The ukulele was popularized for a stateside audience during the Panama Pacific International Exposition, held from spring to fall of 1915 in San Francisco. The Hawaiian Pavilion featured a guitar and ukulele ensemble, George E. K. Awai and his Royal Hawaiian Quartet, along with ukulele maker and player Jonah Kumalae. The popularity of the ensemble with visitors launched a fad for Hawaiian-themed songs among Tin Pan Alley songwriters.[18] The ensemble also introduced both the lap steel guitar and the ukulele into U.S. mainland popular music, where it was taken up by vaudeville performers such as Roy Smeck and Cliff “Ukulele Ike” Edwards. On April 15, 1923 at the Rivoli Theater in New York City, Smeck appeared, playing the ukulele, in Stringed Harmony, a short film made in the DeForest Phonofilm sound-on-film process. On August 6, 1926, Smeck appeared playing the ukulele in a short film His Pastimes, made in the Vitaphone sound-on-disc process, shown with the feature film Don Juan starring John Barrymore.

The ukulele soon became an icon of the Jazz Age. Highly portable and relatively inexpensive, it also proved popular with amateur players throughout the 1920s, as is evidenced by the introduction of uke chord tablature into the published sheet music for popular songs of the time, a role that would eventually be supplanted by the guitar in the early years of rock and roll. A number of mainland-based instrument manufacturers, among them Regal, Harmony, and Martin, added ukulele, banjolele, and tiple lines to their production to take advantage of the demand.

The ukulele also made inroads into early country music or old-time music. It was played by Jimmie Rodgers and Ernest V. Stoneman, as well as by early string bands, including Cowan Powers and his Family Band, Da Costa Woltz’s Southern Broadcasters, Walter Smith and Friends, The Blankenship Family, The Hillbillies, and The Hilltop Singers.

Post–World War II

From the late 1940s to the late 1960s, plastics manufacturer Mario Maccaferri turned out about 9 million inexpensive ukuleles. The ukulele continued to be popular, appearing on many jazz songs throughout the 1950s, 1960s, and 1970s.[25] Much of the instrument’s popularity was cultivated via The Arthur Godfrey Show on television. Singer-musician Tiny Tim became closely associated with the instrument after playing it on his 1968 hit “Tiptoe Through the Tulips.”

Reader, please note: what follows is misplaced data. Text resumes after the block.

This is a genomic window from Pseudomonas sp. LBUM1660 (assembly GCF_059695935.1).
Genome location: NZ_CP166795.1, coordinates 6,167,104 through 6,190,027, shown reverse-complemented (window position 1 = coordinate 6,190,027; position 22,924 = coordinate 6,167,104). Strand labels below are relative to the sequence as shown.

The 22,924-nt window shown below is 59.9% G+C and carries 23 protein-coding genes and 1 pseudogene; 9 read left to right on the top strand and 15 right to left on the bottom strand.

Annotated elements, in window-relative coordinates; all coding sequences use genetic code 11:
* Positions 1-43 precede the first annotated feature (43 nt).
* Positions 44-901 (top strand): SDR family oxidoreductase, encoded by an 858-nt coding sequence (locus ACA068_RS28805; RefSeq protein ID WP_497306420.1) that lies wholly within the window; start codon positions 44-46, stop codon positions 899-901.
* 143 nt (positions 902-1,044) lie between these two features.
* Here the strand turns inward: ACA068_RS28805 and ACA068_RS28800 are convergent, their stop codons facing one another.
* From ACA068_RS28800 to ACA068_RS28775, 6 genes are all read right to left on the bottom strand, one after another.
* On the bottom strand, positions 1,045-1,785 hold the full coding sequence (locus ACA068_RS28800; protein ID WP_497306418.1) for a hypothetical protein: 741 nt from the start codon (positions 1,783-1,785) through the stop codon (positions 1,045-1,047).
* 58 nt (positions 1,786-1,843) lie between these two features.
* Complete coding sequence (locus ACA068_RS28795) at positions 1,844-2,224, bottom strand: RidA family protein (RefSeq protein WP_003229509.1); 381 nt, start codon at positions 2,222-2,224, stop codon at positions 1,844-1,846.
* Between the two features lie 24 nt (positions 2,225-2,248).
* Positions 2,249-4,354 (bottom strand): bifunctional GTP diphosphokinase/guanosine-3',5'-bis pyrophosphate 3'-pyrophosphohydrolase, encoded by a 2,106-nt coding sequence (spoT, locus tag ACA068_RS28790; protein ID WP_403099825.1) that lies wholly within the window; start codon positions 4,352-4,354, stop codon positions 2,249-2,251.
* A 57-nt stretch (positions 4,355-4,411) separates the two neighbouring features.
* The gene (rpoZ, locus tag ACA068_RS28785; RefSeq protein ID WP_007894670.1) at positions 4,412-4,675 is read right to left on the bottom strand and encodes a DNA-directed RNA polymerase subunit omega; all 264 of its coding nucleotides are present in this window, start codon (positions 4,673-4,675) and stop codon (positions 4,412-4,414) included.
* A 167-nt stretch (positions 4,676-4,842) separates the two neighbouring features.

Post-1990 revival

After the 1960s, the ukulele declined in popularity until the late 1990s, when interest in the instrument reappeared. During the 1990s, new manufacturers began producing ukuleles and a new generation of musicians took up the instrument. Jim Beloff set out to promote the instrument in the early 1990s and created over two dozen ukulele music books featuring modern music as well as classic ukulele pieces.

Hawaiian musician Israel Kamakawiwo’ole helped re-popularise the instrument, in particular with his 1993 medley of “Over the Rainbow” and “What a Wonderful World,” used in films, television programs, and commercials. The song reached #12 on Billboard’s Hot Digital Tracks chart the week of January 31, 2004 (for the survey week ending January 18, 2004).

The creation of YouTube was a large influence on the popularity of the ukulele. One of the first videos to go viral was Jake Shimabukuro’s ukulele rendition of George Harrison’s “While My Guitar Gently Weeps” on YouTube. The video quickly went viral, and has received over 12 million views and launched Jake’s career. The ready availability of thousands of instructional videos has greatly expanded the popularity of this easy to learn instrument.

So that’s it in a nutshell, there was more to the article, but who am I kidding, I’m a musician, I have the attention span of a 2 year old so I won’t bore either of us with detail of construction and such.  But the bottom line is Ukuleles are fun, everyone should own one.  We should be issued one at birth.  Come in and check out one today and make your world a happier place.

 

 

How Eric Clapton’s Fender Strat Gets Made from bloomberg.com

Hey everyone,

Saw this video this morning and thought you’d enjoy it!  Thanks to the fine folks at bloomberg.com.  It guides you through the Fender factory and shows how Fender makes some of the finest, most desirable, American made guitars.  All available here at Moeller of Willis Music West Chester or online here!

 

 

8 Reasons to Buy Your GUITAR at Willis Music

Are you wanting to purchase an acoustic guitar? How about an electric guitar? An amp? Or your first effects pedal?

guitars

Here are 8 Reasons why you should buy your guitar here at Willis Music in Lexington:

1. All guitars are Detailed and Inspected.

2. All guitars necks are Inspected and Adjusted by our guitar product specialists.

3. All guitar frets are Inspected and Polished by our guitar product specialists.

4. Adjustable Bridge Intonated

5. All electronics professionally inspected

6. We give you the Manufacturers Warranty EXTENDED for 1 Full Year! (Excludes Wood and Finish Cracks)